Rather than retiring from public service, Adams won election to the House of Representatives, where he would serve from 1831 to his death in 1848. He remains the only ex-president to be elected to the chamber. Narrowly failing attempts at election as Governor of Massachusetts and re-election to the Senate, Adams joined the Anti-Masonic Party in the early 1830s before becoming a member of the Whig Party, which united those opposed to President Jackson. During his time in Congress, Adams became increasingly critical of slavery and of the Southern leaders who he believed controlled the Democratic Party. He was particularly opposed to the annexation of Texas and the Mexican–American War, which he saw as a war to extend slavery and its political grip on Congress. He also led the repeal of the "gag rule", which had prevented the House of Representatives from debating petitions to abolish slavery. Historians concur that Adams was one of the greatest diplomats and secretaries of state in American history; they typically rank him as an average president, as he had an ambitious agenda but could not get it passed by Congress.

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Courage and perseverance have a magical talisman, before which difficulties disappear and obstacles vanish into air. These qualities have ever been displayed in their mightiest perfection, as attendants in the retinue of strong passions.


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America does not go abroad in search of monsters to destroy. She is the well-wisher to the freedom and independence of all. She well knows that by enlisting under other banners than her own, were they even the banners of foreign independence, she would involve herself beyond the power of extrication in all the wars of interest and intrigue, of individual avarice, envy and ambition, which assume the colors and usurp the standards of freedom.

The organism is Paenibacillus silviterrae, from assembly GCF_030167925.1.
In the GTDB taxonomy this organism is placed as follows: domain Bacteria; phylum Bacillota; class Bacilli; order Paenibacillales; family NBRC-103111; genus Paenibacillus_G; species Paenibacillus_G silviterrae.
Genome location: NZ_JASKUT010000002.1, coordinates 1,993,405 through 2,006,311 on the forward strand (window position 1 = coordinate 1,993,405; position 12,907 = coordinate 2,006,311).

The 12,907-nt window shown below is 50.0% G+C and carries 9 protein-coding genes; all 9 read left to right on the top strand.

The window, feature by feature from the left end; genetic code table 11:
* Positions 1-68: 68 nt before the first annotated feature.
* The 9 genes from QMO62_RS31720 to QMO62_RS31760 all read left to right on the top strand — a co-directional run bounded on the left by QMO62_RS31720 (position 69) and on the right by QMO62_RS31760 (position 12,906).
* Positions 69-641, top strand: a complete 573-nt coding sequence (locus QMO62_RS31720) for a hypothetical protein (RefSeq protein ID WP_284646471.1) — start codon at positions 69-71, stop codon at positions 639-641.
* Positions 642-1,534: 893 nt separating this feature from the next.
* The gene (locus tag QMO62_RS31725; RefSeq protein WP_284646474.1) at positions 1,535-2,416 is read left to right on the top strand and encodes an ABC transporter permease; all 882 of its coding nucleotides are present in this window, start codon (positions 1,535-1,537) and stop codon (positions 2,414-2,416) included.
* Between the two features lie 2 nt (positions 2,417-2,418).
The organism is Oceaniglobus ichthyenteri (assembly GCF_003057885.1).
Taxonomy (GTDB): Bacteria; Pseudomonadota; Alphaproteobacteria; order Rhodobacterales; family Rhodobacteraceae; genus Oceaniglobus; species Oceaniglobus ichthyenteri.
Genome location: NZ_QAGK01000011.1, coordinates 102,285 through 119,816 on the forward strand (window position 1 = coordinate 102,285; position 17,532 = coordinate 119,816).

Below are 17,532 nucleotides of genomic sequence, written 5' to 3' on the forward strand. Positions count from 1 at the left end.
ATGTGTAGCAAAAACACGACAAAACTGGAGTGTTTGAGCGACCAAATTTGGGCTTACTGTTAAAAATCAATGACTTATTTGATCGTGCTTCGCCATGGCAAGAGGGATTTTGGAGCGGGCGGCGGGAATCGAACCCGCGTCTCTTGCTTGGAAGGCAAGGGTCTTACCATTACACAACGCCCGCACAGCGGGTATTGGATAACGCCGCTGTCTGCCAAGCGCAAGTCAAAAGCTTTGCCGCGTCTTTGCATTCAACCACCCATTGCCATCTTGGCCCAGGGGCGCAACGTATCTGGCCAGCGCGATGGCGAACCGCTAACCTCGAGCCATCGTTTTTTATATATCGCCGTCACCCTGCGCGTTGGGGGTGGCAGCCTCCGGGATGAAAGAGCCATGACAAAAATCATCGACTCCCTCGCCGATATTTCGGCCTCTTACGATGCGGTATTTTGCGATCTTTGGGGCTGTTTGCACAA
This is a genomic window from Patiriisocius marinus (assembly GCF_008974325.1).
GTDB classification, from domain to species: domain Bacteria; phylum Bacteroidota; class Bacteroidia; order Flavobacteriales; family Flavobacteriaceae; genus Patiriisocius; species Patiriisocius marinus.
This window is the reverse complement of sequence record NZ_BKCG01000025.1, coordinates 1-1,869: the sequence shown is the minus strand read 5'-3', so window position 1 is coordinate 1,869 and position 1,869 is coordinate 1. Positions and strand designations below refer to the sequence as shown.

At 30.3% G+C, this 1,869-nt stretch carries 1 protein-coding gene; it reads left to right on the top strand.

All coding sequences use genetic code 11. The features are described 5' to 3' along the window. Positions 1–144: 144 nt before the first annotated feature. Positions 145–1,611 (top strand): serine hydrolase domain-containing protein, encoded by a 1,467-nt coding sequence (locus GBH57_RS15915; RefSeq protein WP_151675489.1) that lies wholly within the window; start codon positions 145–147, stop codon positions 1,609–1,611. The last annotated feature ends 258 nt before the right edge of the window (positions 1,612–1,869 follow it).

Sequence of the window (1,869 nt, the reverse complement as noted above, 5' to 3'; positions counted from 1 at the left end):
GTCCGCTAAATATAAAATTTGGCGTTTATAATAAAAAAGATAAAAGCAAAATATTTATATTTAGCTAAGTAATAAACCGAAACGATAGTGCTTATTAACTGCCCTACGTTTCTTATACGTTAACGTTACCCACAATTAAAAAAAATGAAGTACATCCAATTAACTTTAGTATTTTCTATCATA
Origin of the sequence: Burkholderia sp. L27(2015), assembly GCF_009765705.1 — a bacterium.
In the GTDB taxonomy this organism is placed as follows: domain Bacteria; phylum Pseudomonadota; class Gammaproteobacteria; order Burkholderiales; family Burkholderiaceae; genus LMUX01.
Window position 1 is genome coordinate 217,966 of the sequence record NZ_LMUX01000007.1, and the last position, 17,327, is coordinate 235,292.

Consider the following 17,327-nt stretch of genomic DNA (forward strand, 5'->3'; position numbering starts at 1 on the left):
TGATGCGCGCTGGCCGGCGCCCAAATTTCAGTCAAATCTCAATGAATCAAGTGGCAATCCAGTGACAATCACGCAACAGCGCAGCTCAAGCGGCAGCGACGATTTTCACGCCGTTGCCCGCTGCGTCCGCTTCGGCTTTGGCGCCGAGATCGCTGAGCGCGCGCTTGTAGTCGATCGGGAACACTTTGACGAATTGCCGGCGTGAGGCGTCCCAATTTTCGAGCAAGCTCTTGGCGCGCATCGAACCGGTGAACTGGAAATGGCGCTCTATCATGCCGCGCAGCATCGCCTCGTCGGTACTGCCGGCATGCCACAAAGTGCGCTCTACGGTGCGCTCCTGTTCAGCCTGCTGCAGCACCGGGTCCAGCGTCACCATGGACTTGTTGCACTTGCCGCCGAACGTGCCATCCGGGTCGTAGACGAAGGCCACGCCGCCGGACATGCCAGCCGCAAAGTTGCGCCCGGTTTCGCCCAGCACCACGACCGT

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Always vote for principle, though you may vote alone, and you may cherish the sweetest reflection that your vote is never lost.


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Individual liberty is individual power, and as the power of a community is a mass compounded of individual powers, the nation which enjoys the most freedom must necessarily be in proportion to its numbers the most powerful nation.


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Longer Version:

Among the sentiments of most powerful operation upon the human heart, and most highly honorable to the human character, are those of veneration for our forefathers, and of love for our posterity. They form the connecting links between the selfish and the social passions. By the fundamental principle of Christianity, the happiness of the individual is Later-woven, by innumerable and imperceptible ties, with that of his contemporaries: by the power of filial reverence and parental affection, individual existence is extended beyond the limits of individual life, and the happiness of every age is chained in mutual dependence upon that of every other.